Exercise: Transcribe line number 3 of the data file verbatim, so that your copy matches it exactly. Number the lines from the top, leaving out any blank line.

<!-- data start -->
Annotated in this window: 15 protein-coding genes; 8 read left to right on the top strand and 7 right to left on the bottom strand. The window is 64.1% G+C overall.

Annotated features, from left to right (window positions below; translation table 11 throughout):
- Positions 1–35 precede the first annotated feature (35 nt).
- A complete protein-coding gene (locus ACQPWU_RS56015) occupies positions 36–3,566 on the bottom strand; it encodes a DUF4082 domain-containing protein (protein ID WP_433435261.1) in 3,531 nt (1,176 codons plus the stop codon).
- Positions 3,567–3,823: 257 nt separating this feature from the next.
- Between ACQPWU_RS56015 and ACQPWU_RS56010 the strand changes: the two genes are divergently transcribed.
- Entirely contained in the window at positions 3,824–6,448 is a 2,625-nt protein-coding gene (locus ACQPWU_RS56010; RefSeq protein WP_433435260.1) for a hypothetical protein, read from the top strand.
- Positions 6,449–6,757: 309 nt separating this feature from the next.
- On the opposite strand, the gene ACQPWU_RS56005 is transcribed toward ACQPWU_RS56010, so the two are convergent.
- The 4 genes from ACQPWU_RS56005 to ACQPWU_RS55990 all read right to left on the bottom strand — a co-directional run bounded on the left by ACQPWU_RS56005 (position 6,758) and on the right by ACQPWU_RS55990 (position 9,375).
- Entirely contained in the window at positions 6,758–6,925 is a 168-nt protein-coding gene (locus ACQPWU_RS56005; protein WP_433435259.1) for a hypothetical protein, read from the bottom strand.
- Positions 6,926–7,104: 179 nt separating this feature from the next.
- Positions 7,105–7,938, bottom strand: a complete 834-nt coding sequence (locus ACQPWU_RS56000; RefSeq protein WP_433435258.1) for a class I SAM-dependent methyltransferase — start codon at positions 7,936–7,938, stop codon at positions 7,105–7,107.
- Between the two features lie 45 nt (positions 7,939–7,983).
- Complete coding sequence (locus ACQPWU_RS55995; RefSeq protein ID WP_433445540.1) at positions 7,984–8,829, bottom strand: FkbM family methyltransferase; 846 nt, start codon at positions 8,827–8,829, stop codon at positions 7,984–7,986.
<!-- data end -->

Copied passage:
- Positions 1–35 precede the first annotated feature (35 nt).